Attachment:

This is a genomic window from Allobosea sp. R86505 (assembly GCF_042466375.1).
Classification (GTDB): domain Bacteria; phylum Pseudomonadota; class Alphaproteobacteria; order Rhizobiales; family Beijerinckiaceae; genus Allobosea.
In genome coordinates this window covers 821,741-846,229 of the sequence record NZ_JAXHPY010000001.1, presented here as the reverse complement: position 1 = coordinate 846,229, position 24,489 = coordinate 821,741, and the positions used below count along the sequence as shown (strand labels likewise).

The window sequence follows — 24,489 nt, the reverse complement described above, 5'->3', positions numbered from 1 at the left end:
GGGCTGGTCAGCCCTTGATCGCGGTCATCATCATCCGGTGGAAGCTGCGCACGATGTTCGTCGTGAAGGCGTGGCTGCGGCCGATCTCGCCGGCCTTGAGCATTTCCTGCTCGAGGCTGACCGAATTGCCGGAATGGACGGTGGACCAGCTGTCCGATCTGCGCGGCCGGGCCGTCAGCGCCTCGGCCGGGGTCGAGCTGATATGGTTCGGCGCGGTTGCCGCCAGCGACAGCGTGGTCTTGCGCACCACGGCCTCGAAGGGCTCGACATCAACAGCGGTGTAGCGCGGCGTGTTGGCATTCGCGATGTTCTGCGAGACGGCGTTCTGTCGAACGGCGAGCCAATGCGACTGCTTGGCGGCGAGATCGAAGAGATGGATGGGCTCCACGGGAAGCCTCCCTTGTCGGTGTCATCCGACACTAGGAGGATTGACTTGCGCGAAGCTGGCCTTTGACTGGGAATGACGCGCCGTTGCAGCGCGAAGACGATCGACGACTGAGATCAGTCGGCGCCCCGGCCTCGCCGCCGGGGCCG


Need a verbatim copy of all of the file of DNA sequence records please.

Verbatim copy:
This is a genomic window from Allobosea sp. R86505 (assembly GCF_042466375.1).
Classification (GTDB): domain Bacteria; phylum Pseudomonadota; class Alphaproteobacteria; order Rhizobiales; family Beijerinckiaceae; genus Allobosea.
In genome coordinates this window covers 821,741-846,229 of the sequence record NZ_JAXHPY010000001.1, presented here as the reverse complement: position 1 = coordinate 846,229, position 24,489 = coordinate 821,741, and the positions used below count along the sequence as shown (strand labels likewise).

The window sequence follows — 24,489 nt, the reverse complement described above, 5'->3', positions numbered from 1 at the left end:
GGGCTGGTCAGCCCTTGATCGCGGTCATCATCATCCGGTGGAAGCTGCGCACGATGTTCGTCGTGAAGGCGTGGCTGCGGCCGATCTCGCCGGCCTTGAGCATTTCCTGCTCGAGGCTGACCGAATTGCCGGAATGGACGGTGGACCAGCTGTCCGATCTGCGCGGCCGGGCCGTCAGCGCCTCGGCCGGGGTCGAGCTGATATGGTTCGGCGCGGTTGCCGCCAGCGACAGCGTGGTCTTGCGCACCACGGCCTCGAAGGGCTCGACATCAACAGCGGTGTAGCGCGGCGTGTTGGCATTCGCGATGTTCTGCGAGACGGCGTTCTGTCGAACGGCGAGCCAATGCGACTGCTTGGCGGCGAGATCGAAGAGATGGATGGGCTCCACGGGAAGCCTCCCTTGTCGGTGTCATCCGACACTAGGAGGATTGACTTGCGCGAAGCTGGCCTTTGACTGGGAATGACGCGCCGTTGCAGCGCGAAGACGATCGACGACTGAGATCAGTCGGCGCCCCGGCCTCGCCGCCGGGGCCG